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About High Blood Pressure
High blood pressure, or hypertension, is a condition that does not cause any noticeable symptoms for years. Having your blood pressure checked is the only way to know if it is high.
Yet, untreated high blood pressure can result in serious illnesses, such as coronary artery disease, heart attack, stroke and kidney failure.
Diet and lifestyle changes may be enough to control mildly elevated blood pressure. Your doctor may prescribe blood pressure medication and lifestyle changes if your blood pressure is moderately to severely high.
The American Heart Association says the following lifestyle choices can help reduce your blood pressure.
Inhaling cigarette smoke stimulates your heart, making it beat faster. It also narrows your blood vessels, causing your blood pressure to rise temporarily. Smoking is also a major risk factor for heart disease, leading to hardening of the arteries and heart attacks.
Maintain a healthy weight
Studies have found people who lose weight also lower their blood pressure. To lose weight safely, eat fewer foods high in fat and calories and increase your physical activity.
Regular aerobic exercise tones your heart, blood vessels and muscles and keeps your blood pressure low. Consult your doctor before beginning an exercise regimen if you have high blood pressure.
Learn to cope with stress
Stress may temporarily raise blood pressure, but it is not a cause of chronic high blood pressure. Meditate, listen to stress-management tapes or do relaxation exercises daily.
If you drink alcohol, do so only in moderation. Heavy, regular consumption of alcohol can increase blood pressure dramatically. Experts recommend no more than two drinks a day for a man and one drink a day for a woman.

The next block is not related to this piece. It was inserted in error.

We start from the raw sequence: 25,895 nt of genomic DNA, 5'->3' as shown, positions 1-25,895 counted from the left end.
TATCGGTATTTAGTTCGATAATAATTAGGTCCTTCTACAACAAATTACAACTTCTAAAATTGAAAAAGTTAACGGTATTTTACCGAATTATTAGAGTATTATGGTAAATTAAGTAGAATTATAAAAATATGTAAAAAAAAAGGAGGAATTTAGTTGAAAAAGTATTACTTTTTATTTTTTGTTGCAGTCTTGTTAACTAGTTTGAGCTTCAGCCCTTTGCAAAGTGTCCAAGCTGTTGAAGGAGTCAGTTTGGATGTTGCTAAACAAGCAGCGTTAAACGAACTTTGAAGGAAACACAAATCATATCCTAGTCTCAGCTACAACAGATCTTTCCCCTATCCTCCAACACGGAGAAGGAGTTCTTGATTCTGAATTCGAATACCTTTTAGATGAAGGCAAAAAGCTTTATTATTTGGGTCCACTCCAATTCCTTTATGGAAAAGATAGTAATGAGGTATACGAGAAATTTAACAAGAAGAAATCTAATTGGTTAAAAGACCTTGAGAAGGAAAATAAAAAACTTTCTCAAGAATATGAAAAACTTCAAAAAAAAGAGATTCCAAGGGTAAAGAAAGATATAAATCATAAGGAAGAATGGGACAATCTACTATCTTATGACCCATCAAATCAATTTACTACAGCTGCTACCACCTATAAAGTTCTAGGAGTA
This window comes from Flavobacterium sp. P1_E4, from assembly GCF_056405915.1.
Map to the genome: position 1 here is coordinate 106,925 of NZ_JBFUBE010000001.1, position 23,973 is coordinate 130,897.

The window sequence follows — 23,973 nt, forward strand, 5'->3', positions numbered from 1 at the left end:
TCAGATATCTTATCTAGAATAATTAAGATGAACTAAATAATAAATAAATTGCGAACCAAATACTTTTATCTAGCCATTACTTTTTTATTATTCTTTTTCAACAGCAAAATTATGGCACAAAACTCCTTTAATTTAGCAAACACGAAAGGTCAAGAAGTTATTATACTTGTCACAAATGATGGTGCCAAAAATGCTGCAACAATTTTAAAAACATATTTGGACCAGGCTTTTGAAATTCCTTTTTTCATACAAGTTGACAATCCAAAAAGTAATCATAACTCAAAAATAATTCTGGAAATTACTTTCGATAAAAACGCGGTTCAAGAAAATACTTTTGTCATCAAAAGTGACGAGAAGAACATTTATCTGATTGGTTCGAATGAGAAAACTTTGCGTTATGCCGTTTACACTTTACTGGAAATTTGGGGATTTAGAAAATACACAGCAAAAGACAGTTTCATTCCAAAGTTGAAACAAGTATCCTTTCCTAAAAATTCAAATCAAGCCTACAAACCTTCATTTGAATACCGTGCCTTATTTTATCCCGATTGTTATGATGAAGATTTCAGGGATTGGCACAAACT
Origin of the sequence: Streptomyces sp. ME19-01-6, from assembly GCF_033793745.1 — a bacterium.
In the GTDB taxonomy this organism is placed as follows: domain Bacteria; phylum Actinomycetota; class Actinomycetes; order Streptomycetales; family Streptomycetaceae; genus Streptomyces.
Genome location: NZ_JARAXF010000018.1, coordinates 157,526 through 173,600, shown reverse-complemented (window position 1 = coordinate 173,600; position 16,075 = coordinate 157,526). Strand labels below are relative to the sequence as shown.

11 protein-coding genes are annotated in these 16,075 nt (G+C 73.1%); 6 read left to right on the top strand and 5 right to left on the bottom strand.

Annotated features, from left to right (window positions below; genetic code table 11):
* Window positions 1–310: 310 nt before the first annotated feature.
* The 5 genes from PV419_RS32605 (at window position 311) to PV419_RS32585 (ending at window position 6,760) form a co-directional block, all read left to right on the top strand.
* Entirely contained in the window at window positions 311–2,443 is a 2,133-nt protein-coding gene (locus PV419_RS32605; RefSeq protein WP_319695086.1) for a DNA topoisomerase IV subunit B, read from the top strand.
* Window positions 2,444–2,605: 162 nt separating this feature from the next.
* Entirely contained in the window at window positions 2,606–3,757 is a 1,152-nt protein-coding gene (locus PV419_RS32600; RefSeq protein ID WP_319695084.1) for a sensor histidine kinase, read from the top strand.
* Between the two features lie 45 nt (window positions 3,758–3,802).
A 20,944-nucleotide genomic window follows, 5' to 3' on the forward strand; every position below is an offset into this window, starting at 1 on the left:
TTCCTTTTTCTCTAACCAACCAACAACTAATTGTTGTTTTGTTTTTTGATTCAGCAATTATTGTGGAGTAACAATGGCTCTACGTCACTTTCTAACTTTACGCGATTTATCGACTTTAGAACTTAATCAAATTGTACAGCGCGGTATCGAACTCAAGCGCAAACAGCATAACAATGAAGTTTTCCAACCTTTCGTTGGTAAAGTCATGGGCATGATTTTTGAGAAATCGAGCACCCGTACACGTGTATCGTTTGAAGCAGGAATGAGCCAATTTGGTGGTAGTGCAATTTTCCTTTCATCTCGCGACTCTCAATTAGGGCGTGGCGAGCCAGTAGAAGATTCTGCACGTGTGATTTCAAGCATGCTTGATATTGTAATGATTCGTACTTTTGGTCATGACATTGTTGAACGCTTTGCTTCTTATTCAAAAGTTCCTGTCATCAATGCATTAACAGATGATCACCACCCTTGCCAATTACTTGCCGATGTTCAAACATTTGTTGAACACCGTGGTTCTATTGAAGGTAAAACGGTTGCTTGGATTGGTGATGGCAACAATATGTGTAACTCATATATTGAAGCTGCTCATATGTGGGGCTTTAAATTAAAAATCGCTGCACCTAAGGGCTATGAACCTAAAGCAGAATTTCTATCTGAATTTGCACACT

Healthy eating and limit your salt intake
The DASH diet, or Dietary Approaches to Stopping Hypertension, is an effective eating plan that has been shown to lower blood pressure. It doesn't require special foods; instead, it recommends a certain number of servings from a variety of food groups--vegetables, fruits, fat-free or low-fat milk, whole grains, fish, poultry, beans, seeds, and nuts. It also calls for limiting sugar, fats, and red meat, and for reducing salt (sodium) intake. Following the DASH diet and keeping salt intake to 1,500 mg per day has shown the biggest benefit for blood pressure reduction in people with high blood pressure. Ask your health car provider how much sodium you should have each day.
Take your medicine
Follow these guidelines if your doctor prescribes blood pressure medication:
Take all your medication as prescribed.
Take your pills at the same time each day.
Never skip your pills because you have side effects or don't believe your blood pressure is high. Call your doctor to discuss your concerns.
Refill your prescription before it runs out.
Don't stop taking your medication because your blood pressure tests normal. It's normal because you're taking the medication.
Knowledge is Power.